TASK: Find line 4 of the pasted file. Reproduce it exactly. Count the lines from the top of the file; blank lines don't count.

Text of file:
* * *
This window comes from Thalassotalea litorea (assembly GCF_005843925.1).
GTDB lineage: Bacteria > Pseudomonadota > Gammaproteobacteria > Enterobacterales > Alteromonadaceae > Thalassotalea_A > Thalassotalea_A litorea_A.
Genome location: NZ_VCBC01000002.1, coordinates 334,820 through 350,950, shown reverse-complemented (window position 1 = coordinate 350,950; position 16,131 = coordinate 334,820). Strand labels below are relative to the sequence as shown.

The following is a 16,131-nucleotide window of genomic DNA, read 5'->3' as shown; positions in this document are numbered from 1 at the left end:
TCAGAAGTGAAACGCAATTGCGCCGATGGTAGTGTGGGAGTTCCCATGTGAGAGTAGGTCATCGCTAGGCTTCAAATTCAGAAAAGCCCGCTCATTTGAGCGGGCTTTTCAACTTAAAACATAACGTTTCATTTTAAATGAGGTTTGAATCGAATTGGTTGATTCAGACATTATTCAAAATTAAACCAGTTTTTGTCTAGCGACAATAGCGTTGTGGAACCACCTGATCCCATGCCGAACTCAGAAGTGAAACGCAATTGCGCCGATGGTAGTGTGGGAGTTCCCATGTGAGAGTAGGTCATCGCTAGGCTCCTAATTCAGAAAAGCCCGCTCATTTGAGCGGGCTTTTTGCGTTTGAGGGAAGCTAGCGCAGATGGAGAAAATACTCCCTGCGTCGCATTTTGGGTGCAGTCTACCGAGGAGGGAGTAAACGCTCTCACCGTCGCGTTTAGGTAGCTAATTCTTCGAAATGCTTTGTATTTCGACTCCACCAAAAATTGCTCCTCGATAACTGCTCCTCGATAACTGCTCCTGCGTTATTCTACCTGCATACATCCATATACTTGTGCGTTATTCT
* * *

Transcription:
The following is a 16,131-nucleotide window of genomic DNA, read 5'->3' as shown; positions in this document are numbered from 1 at the left end: